Rainbow Centre in Fareham celebrates 30 years of supporting children and adults with disabilities
Threatened with closure only last year, the much-loved Rainbow Centre has several events planned to celebrate three decades of its history.
The centre, in Palmerston Drive, Fareham, was founded by two sets of parents in 1990, holding its first therapy sessions in the home of Helen Somerset How.
Now the centre provides more than 1,000 therapy sessions every year for children and adults with a range of neurological conditions.
The founder, whose son Tom was diagnosed with cerebral palsy 33 years ago, said it had been an ‘epic adventure’ that started with the fall of the Berlin Wall, allowing ground-breaking therapy work in Budapest to spread across the world.
Helen said: ‘Thirty years ago my husband and I got in our car and began an epic adventure to the Peto Institute in Hungary.
‘We had no idea that epic adventure would lead us here.
‘I’m immensely proud to be here celebrating 30 years of the Rainbow Centre – I never thought that it would have the longevity that it has.’
But last year the centre came close to shutting before its pearl anniversary, with Helen blaming the recession and Brexit for the crisis.
She said: ‘Our donations dropped by 30 per cent in last year. We have a firm opinion across the charity sector that the increased uncertainty from Brexit played a part.’
Fighting against the shortfall, the centre smashed its £100,000 fundraising goal, thanks to efforts of people like Veronica Gaoua, who attends the centre’s Parkinson’s therapy group.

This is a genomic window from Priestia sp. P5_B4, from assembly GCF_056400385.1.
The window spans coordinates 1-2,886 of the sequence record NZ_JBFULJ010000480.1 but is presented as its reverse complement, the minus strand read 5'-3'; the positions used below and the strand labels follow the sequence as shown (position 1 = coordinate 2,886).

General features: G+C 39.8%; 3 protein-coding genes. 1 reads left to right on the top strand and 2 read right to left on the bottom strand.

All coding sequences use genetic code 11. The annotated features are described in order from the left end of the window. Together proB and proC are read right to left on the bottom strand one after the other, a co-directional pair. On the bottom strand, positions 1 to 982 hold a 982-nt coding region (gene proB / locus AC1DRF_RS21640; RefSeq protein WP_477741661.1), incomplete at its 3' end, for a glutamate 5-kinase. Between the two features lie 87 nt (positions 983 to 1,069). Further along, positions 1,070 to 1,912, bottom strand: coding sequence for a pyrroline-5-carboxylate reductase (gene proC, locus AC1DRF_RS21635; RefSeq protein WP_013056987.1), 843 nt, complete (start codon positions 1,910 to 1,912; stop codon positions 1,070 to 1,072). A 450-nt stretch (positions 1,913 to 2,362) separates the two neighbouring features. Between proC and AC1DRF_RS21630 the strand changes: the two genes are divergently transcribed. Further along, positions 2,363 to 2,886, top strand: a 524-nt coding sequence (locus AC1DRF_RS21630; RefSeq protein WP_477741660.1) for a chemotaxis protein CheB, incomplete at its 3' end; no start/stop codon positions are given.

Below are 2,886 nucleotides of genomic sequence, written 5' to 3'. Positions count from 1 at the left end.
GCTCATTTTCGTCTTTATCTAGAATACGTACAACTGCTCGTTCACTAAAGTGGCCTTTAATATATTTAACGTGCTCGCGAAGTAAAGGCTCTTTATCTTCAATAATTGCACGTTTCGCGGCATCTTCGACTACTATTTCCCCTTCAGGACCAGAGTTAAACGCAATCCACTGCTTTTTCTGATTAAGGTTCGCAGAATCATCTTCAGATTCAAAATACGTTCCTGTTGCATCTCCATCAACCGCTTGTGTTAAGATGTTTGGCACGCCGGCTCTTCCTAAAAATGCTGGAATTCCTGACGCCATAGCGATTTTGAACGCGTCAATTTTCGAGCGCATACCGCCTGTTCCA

The 72-year-old, who raised more than £1,000 by shaving her head, said: ‘It’s more than a service – it’s a community.
‘When I was a special needs teacher, I knew the Rainbow Centre as a small building above an old carpet shop in Fareham.
‘I never thought one day I would be using its services.’
Fin Lyons, who attends the centre to receive support for cerebral palsy, helped celebrate with birthday cake he had baked.
The 10-year-old said: ‘The centre is amazing.
‘They have made my condition a lot less painful and a lot better to cope with.’
Mum Carly said the centre had become more than just a support service, but ‘a way of life.’
She said: ‘It’s amazing and today is a reminder of how many people must have been helped and benefited from so many people’s hard work.’
More than 1,000 children and 500 adults have been been helped by the centre since it opened.
The Rainbow Centre will host a summer fun day at the centre on Saturday, June 27 and will hold an anniversary celebration ball at the Macdonald Botley Park Hotel & Spa, in Boorley Green, on Saturday, November 28.